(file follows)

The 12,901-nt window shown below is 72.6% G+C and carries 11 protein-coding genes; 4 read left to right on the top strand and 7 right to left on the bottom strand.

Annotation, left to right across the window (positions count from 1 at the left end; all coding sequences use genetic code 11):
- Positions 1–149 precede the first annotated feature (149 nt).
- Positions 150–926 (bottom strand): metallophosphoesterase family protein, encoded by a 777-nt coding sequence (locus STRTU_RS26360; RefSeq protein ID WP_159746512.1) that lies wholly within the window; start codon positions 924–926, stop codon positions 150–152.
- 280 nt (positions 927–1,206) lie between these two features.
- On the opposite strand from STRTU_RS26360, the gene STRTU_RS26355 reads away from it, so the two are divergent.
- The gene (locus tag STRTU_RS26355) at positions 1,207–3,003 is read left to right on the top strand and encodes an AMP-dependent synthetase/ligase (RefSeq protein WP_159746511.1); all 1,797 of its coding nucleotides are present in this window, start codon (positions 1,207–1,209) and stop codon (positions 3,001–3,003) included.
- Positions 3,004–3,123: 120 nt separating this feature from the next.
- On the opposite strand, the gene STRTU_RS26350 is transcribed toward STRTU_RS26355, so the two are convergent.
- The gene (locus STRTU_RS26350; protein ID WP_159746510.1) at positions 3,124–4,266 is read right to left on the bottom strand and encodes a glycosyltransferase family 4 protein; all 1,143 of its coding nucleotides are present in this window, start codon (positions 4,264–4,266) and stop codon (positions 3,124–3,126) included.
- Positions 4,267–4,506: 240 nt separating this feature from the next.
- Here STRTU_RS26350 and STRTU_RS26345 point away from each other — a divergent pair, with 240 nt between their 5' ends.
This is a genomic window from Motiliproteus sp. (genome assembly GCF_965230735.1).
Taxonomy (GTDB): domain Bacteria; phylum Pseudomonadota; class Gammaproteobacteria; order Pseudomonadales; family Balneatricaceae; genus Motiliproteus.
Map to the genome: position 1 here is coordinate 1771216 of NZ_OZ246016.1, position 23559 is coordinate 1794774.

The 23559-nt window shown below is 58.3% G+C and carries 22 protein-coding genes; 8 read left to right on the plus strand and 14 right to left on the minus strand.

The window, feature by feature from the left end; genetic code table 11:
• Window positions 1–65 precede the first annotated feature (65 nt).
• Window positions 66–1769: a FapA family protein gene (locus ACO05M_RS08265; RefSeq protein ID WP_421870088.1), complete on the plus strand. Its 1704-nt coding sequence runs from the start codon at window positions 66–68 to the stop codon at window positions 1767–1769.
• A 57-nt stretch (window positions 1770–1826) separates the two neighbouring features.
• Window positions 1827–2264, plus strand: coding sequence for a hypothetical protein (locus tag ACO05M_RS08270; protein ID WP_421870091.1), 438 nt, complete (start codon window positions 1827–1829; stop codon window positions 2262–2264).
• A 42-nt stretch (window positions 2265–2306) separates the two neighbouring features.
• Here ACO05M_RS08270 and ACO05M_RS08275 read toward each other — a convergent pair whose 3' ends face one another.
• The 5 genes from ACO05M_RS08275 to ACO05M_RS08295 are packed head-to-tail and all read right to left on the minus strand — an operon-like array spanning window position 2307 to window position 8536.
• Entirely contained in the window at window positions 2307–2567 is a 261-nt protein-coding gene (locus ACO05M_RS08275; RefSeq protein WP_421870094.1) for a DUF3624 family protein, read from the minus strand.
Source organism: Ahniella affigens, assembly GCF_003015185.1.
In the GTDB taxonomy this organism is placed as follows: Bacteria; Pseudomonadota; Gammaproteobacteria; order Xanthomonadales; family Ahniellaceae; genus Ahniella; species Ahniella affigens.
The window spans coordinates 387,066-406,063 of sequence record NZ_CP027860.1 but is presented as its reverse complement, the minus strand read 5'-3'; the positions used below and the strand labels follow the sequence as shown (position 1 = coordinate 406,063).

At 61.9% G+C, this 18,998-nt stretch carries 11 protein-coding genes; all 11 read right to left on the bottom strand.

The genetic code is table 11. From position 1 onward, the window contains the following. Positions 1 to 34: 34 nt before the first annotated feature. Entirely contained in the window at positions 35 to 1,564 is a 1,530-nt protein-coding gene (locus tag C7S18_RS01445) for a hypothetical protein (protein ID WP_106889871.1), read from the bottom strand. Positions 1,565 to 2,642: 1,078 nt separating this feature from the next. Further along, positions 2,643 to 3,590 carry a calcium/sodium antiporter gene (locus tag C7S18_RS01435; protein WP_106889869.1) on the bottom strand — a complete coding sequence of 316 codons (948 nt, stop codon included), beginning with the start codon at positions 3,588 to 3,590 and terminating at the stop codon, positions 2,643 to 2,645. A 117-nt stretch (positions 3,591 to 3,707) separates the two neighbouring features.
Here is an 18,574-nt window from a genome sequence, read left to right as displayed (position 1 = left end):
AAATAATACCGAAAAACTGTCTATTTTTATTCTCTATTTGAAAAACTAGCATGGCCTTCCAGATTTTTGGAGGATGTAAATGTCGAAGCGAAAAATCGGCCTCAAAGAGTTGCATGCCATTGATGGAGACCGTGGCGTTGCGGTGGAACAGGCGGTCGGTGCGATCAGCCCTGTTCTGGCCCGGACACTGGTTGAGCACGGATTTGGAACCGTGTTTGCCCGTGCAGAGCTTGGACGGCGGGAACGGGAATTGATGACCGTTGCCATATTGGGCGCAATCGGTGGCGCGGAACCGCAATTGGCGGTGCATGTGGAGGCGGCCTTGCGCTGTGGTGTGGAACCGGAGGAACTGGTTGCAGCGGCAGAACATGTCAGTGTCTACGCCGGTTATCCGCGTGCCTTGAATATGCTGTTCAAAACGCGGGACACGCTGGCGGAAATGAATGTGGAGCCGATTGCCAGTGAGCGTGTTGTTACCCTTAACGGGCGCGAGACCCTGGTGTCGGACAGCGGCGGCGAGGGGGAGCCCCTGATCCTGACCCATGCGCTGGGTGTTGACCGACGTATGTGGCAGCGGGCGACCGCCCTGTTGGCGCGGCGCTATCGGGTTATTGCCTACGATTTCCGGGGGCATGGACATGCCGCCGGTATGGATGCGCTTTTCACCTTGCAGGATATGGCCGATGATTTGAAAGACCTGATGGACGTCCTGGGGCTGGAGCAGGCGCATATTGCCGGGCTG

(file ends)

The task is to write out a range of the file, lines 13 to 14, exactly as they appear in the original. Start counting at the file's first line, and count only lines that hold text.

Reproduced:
This is a genomic window from Motiliproteus sp. (genome assembly GCF_965230735.1).
Taxonomy (GTDB): domain Bacteria; phylum Pseudomonadota; class Gammaproteobacteria; order Pseudomonadales; family Balneatricaceae; genus Motiliproteus.